It’s not every day that one finds herself riding in a truck loaded with plastic pellets destined for a Whirlpool factory in Arkansas. And it’s probably only once in a lifetime when one finds herself in this situation while the driver proves the effectiveness of a collision avoidance system by intentionally engaging in some serious tailgating.
For me, this day began on an innocent-seeming spring morning near Joliet, Ill.
I enjoy the testing process, so I was an enthusiastic participant. However, my appreciation for adventure became less a thrill and more a series of heart palpitations when the driver glanced at me over his shoulder and said with glee and a glimmer in his eye, “Here we go!” before moving within what seemed like a finger’s width of a pickup truck. System lights on the dashboard went from green, to yellow and then to an urgent red. I winced, but we quickly decelerated in a controlled manner and resumed a safe following distance.
“See? It works great!” the driver declared, laughing. I nodded and slowly released my white-knuckled grip on the door handle. I’d been ready to jump truck.
Before I get anyone into trouble, I’ll say that this was a controlled experiment. The operator behind the wheel was Ralph Bissey, who is an experienced, safe driver with Hoffman Transportation in Channahon, Ill., a company that itself is frequently recognized for its commitment to safety. Another participant who was aware that the large truck creeping up in his rearview mirror would, indeed, stop short of his bumper, was driving the pickup truck in front of us.
Our experiment wasn’t testing driver reaction time, either, but Eaton’s Next Generation VS-400 VORAD safety system. The system, which gives customers the ability to select and purchase any combination of safety-related VORAD offerings, is said to act as an invisible shield, detecting safety threats on the road often before the driver realizes his safety is compromised.
System offerings include a standard collision warning system with forward-looking radar that alerts drivers to objects up to 500 feet ahead, the BlindSpotter side sensor that provides a 120 degree field of view to identify objects alongside a vehicle and SmartCruise adaptive cruise control that automatically reduces vehicle speed to help prevent collisions.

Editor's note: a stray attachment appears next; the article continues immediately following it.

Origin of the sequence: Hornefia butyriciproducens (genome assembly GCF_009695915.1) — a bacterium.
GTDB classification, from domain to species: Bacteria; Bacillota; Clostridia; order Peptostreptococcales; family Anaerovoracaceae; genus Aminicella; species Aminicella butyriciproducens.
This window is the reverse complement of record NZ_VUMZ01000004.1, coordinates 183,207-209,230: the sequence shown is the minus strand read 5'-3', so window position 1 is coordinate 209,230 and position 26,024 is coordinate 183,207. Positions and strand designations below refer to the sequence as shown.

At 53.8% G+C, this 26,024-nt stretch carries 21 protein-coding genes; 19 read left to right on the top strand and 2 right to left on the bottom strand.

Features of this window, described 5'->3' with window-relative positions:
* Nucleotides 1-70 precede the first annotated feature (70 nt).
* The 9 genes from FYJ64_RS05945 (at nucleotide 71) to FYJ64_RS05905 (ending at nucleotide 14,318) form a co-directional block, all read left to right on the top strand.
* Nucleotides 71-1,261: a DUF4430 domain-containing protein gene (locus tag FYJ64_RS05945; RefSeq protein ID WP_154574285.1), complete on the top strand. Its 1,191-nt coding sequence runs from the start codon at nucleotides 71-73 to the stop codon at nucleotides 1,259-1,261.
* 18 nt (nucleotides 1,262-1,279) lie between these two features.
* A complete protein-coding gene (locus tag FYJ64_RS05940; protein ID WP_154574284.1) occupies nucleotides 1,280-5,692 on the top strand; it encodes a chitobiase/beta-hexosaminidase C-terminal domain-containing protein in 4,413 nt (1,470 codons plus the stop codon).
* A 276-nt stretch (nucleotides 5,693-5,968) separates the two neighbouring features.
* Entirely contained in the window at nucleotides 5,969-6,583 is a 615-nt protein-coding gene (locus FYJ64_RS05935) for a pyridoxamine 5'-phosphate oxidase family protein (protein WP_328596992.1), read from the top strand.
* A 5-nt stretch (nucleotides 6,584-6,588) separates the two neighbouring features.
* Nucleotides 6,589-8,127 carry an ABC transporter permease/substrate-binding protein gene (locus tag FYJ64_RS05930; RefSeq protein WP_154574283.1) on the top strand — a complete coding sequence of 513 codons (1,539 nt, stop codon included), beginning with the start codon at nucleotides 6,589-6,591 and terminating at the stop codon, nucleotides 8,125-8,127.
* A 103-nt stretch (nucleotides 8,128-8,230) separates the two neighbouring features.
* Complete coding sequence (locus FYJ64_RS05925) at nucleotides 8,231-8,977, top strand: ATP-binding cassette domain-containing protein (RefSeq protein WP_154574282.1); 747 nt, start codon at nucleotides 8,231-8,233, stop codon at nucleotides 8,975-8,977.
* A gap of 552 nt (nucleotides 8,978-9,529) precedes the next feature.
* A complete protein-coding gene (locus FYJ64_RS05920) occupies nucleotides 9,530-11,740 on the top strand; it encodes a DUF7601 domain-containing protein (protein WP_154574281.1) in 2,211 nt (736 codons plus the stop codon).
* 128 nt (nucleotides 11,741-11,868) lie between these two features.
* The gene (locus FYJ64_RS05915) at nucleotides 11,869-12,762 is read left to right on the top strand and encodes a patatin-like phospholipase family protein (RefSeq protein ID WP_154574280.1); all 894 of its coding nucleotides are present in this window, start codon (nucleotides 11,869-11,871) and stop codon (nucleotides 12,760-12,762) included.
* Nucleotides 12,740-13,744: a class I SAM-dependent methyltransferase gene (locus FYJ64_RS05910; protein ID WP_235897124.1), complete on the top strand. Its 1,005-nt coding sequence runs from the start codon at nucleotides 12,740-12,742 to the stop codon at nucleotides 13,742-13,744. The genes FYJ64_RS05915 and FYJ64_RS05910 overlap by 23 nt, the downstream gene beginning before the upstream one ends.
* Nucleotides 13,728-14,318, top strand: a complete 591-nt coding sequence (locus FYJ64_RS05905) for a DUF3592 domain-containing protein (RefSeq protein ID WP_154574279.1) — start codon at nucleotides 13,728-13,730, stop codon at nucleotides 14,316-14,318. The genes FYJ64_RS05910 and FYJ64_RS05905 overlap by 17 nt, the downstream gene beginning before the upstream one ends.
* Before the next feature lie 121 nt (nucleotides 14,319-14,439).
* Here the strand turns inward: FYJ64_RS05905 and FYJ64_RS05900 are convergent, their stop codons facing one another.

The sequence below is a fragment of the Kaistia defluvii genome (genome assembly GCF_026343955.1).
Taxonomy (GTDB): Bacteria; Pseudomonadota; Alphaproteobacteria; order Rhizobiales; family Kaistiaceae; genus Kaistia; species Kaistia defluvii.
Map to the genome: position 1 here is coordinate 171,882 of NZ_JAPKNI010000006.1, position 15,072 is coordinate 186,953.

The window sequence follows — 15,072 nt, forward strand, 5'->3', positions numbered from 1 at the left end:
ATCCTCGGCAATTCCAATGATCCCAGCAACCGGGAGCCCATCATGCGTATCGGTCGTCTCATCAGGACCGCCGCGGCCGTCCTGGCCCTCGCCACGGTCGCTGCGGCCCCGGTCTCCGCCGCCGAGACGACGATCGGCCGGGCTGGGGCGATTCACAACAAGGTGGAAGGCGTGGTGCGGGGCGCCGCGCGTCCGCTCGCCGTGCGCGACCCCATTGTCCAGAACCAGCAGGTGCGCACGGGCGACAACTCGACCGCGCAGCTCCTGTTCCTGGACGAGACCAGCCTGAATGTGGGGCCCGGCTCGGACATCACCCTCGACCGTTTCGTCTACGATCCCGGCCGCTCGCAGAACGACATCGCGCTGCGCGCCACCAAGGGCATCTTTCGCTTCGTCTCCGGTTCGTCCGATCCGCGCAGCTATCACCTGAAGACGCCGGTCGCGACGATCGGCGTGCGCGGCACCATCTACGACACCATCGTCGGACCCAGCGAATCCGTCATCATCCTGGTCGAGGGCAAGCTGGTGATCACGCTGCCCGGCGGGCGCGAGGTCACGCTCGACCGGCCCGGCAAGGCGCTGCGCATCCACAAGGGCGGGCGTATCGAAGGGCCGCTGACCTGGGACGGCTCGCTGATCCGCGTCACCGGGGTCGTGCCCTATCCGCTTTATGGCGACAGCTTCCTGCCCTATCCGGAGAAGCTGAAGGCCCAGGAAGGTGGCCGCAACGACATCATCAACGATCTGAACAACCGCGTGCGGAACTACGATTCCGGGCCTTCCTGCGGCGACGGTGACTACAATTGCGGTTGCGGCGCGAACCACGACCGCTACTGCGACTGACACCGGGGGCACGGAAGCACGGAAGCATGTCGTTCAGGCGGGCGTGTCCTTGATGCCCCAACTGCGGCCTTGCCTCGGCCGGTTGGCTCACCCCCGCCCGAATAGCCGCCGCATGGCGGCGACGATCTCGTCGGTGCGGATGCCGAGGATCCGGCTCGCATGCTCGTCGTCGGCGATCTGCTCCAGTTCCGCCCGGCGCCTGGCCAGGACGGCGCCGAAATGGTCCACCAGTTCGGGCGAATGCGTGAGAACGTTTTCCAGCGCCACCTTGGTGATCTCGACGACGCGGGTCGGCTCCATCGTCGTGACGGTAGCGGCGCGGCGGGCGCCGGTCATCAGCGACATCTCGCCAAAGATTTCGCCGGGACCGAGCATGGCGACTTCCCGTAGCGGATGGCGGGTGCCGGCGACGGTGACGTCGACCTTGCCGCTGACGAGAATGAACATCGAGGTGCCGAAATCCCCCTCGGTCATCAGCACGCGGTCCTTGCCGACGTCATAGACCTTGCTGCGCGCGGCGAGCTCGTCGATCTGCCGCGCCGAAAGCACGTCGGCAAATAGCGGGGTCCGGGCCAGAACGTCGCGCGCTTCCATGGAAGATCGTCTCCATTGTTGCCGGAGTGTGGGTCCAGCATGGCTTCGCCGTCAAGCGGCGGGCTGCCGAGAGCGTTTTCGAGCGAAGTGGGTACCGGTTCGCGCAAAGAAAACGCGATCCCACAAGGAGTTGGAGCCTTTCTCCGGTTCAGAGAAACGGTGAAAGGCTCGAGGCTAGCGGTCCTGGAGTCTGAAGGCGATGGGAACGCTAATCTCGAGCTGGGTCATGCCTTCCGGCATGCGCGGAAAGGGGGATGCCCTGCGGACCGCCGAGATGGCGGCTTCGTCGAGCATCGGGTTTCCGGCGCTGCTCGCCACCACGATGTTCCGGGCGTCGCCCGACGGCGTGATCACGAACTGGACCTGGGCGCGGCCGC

Before our little “experiment,” we sat down with VORAD system representatives, Bissey and other Hoffman Transportation staff members to talk about their experiences implementing the safety system. Hoffman Transportation first installed the systems in 2003, “just to see how they felt.” By all accounts, it is a different feeling to drive with VORAD, because a driver has to learn to trust the system and relinquish some control, but drivers get accustomed to it quickly with a little training and the breaking of old driving habits.
“It teaches you to maintain a safe following distance,” says Bissey, who himself was once a skeptic, “You get used to it.” Bissey makes many trips between Channahon and Arkansas, driving heavy loads of plastic. VORAD gives him a greater sense of security and removes some job stress.
Eaton also now offers a Fleet Resource Manager, which allows VORAD users to record, extract and analyze safety data, including driver behavior. Reports from this system can help fleets make operational decisions to increase safety and improve fuel economy.
It’s difficult to put a price tag on something that doesn’t happen, but for Hoffman Transportation and other companies, the price of avoiding even one accident is well worth the cost to install these systems. Hoffman Transportation calls VORAD a pact they have with the public to protect safety on the roads. And while there’s no guarantee that it will lower rates, many insurance companies also look favorably on systems like these when underwriting customers’ businesses. VORAD and similar systems aren’t just beneficial for large fleets.
After my initial scare on the road, I got used to the way VORAD slowed the truck to maintain a safe following distance and it won my trust. I could see how the system would give drivers and managers greater peace of mind, another thing on which it’s hard to attach a price. At the end of the road test, Bissey shook my hand, laughed again, and told me to come back when I wanted him to show me how well his roll-stability system worked. I told him that from now on, I’d probably just take his word for it.
Distractions & Unseen Threats
Consider the following statistics when deciding whether or not to recommend a collision avoidance safety system for customer trucks. These systems help negate some critical human error.
- A National Highway Traffic Safety Administration (NHTSA) study from 1996 shows that 93 percent of all accidents involve driver error. The same study says that 54 percent of accidents are caused by driver inattention.
- According to a NHTSA study from 2003, in 36 percent of the accidents caused by changing lanes, drivers admit to being distracted.
- Approximately 15 percent of all two-vehicle lane change accidents involve large trucks. Forty-two percent of all lane change accidents occurred when large trucks merged and hit another vehicle.